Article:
“So we get larger fires, more frequent fires, and fires where we haven’t usually seen them,” Balch noted. “It’s not fire so much that we have to manage, it’s change. Change is what we have to manage.”

For example, in Brazil she’s not hectoring big landowners to lay off their Zippos. She’s working alongside them. In Mato Grosso, the work is on the land of Grupo Amaggi, a major agribusiness firm in Brazil that uses fire to clear its own land for cultivation. They’re not receiving any money, but having a supporting environment to conduct research that might impinge on their way of doing business is a genuine contribution.

“Yes, the forest needs to be converted in their eyes,” Balch said, “but wildfires are something no one really wants,” especially when those same fires can destroy Grupo Amaggi’s own crops or facilities.

In the Victoria fires, Bowman suggested that even with the unusual conditions — and even excluding the outright arson behind some of the fires — humankind played a role. “We’ve got the most extreme fire conditions we can imagine, but if all the humans were extracted, it’s quite possible we would have those exact same climatic conditions and would have no fire.

“If there is any benefit or virtue in such a catastrophe, it’s the hope that people connect that these aren’t singletons, they aren’t outliers, they aren’t anomalies. Once you start there, you can begin the necessary actions that respond to that.”

Sign up for our free e-newsletter.

Are you on Facebook? Become our fan.

Follow us on Twitter.

Add our news to your site.

Michael Todd
Most of Michael Todd's career has been spent in newspaper journalism, ranging from papers in the Marshall Islands to tiny California farming communities. Before joining the publishing arm of the Miller-McCune Center, he was managing editor of the national magazine Hispanic Business.

More From Michael Todd

A weekly roundup of the best of Pacific Standard and PSmag.com, delivered straight to your inbox.

Recent Posts

October 24 • 4:00 PM

We Need to Normalize Drug Use in Our Society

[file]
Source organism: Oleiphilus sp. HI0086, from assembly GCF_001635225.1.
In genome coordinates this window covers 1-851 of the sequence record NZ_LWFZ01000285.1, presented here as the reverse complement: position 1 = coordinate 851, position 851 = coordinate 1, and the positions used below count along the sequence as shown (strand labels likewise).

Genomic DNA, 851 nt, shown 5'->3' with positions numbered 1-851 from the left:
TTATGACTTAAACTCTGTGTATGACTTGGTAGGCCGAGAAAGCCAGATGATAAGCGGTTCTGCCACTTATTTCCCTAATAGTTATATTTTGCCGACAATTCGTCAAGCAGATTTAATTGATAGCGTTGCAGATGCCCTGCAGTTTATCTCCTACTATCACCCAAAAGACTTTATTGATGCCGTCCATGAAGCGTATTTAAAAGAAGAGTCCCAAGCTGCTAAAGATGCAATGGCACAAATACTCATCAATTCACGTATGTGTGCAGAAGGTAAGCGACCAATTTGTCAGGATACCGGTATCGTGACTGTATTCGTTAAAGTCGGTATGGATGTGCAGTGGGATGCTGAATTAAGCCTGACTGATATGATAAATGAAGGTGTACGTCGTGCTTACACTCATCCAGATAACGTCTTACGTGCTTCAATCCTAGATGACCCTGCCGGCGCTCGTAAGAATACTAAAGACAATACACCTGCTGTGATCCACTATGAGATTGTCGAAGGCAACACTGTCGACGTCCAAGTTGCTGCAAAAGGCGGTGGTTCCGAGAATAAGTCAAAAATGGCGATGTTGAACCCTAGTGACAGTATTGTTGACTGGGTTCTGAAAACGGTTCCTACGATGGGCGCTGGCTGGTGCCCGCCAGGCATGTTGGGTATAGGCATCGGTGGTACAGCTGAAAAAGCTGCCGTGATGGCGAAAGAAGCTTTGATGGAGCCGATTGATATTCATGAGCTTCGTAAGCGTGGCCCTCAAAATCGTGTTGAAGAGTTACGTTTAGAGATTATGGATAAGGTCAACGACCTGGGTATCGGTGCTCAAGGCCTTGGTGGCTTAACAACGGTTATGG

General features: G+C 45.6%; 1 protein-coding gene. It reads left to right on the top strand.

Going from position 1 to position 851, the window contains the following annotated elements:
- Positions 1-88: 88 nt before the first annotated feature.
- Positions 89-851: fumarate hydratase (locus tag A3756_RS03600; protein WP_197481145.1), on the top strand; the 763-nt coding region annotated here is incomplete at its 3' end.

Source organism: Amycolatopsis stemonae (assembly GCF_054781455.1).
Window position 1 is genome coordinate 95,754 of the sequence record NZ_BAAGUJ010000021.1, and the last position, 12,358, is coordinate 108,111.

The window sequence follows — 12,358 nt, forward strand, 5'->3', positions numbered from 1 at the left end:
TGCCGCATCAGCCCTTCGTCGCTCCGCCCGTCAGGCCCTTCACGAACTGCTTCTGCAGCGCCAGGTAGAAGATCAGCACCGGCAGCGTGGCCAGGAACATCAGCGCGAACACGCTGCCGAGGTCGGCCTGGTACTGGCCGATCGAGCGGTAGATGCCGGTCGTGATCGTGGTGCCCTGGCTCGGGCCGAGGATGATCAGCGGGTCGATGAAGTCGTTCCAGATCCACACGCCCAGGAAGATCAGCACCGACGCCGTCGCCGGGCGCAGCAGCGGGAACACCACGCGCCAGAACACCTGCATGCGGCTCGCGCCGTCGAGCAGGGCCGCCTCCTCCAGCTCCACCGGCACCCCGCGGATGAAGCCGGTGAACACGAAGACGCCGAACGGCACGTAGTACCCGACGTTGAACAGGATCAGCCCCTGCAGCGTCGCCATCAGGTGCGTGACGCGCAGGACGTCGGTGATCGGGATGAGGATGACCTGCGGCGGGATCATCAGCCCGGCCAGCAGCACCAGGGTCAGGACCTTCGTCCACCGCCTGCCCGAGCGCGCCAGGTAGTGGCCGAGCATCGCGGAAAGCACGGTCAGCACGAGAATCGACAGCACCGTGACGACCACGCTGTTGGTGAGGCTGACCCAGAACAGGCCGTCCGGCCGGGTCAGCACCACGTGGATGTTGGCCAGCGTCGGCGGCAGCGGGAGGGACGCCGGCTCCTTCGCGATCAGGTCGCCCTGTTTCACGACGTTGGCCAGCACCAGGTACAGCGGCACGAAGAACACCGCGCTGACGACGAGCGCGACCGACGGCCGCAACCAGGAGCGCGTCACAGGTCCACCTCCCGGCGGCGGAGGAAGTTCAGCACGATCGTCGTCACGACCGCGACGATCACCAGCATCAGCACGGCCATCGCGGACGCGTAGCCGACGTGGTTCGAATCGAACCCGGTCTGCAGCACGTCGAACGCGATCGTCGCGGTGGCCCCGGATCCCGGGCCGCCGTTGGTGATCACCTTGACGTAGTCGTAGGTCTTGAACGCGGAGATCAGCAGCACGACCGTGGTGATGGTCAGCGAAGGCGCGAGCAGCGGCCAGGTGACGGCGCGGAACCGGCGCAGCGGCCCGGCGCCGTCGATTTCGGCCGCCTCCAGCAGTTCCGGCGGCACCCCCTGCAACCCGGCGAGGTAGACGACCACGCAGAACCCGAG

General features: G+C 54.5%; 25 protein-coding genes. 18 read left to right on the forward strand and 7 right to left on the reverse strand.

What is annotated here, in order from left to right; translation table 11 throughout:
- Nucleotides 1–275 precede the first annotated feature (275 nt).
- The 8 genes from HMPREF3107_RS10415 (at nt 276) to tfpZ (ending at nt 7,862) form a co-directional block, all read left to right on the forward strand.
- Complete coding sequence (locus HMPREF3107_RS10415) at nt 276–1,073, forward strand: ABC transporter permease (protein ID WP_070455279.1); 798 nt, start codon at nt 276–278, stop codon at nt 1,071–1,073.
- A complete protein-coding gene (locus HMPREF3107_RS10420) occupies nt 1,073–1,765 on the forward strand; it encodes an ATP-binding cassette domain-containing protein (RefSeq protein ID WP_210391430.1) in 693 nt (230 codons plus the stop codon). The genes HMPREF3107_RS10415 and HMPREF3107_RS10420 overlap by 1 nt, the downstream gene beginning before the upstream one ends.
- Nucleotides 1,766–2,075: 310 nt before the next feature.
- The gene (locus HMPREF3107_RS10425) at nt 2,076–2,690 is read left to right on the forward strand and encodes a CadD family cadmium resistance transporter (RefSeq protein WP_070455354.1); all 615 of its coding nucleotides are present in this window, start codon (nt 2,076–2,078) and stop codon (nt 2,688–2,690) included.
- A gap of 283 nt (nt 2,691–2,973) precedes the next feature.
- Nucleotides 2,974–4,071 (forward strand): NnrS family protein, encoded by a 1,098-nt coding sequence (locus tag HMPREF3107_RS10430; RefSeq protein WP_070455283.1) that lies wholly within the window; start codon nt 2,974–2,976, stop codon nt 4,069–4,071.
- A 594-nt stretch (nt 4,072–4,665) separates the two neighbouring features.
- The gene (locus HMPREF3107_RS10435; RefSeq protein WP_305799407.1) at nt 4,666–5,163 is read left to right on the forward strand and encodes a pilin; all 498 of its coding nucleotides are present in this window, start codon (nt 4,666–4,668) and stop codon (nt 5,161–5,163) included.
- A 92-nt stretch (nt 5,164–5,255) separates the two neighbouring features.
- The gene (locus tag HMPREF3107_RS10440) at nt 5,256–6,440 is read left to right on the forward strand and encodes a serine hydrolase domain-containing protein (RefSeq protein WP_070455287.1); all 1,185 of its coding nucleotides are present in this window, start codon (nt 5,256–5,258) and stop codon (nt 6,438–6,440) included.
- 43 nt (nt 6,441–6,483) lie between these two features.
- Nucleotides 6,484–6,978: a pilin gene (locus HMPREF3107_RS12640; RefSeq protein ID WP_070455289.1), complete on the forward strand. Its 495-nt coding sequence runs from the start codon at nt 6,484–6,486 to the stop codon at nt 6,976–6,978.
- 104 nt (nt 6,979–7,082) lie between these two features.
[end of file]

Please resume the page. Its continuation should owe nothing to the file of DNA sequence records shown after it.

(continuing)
After the disastrous misconceptions of the 20th century, we’re returning to the idea that drugs are an ordinary part of life experience and no more cause addiction than do other behaviors. This is rational and welcome.


October 24 • 2:00 PM

A Letter to the Next Attorney General: Fix Presidential Pardons

More than two years ago, a series showed that white applicants were far more likely to receive clemency than comparable applicants who were black. Since then, the government has spent hundreds of thousands of dollars on a study, but the pardons system remains unchanged.


October 24 • 12:00 PM

What Makes You So Smart, Middle School Math Teacher?

Noah Davis talks to Vern Williams about what makes middle school—yes, middle school—so great.


October 24 • 10:00 AM

Why DNA Is One of Humanity’s Greatest Inventions

How we’ve co-opted our genetic material to change our world.


October 24 • 8:00 AM

What Do Clowns Think of Clowns?

Three major players weigh in on the current state of the clown.


October 24 • 7:13 AM

There Is No Surge in Illegal Immigration

The overall rate of illegal immigration has actually decreased significantly in the last 10 years. The time is ripe for immigration reform.


October 24 • 6:15 AM

Politicians Really Aren’t Better Decision Makers

Politicians took part in a classic choice experiment but failed to do better than the rest of us.


October 24 • 5:00 AM

Why We Gossip: It’s Really All About Ourselves

New research from the Netherlands finds stories we hear about others help us determine how we’re doing.


October 24 • 2:00 AM

Congratulations, Your City Is Dying!

Don’t take population numbers at face value.


October 23 • 4:00 PM

Of Course Marijuana Addiction Exists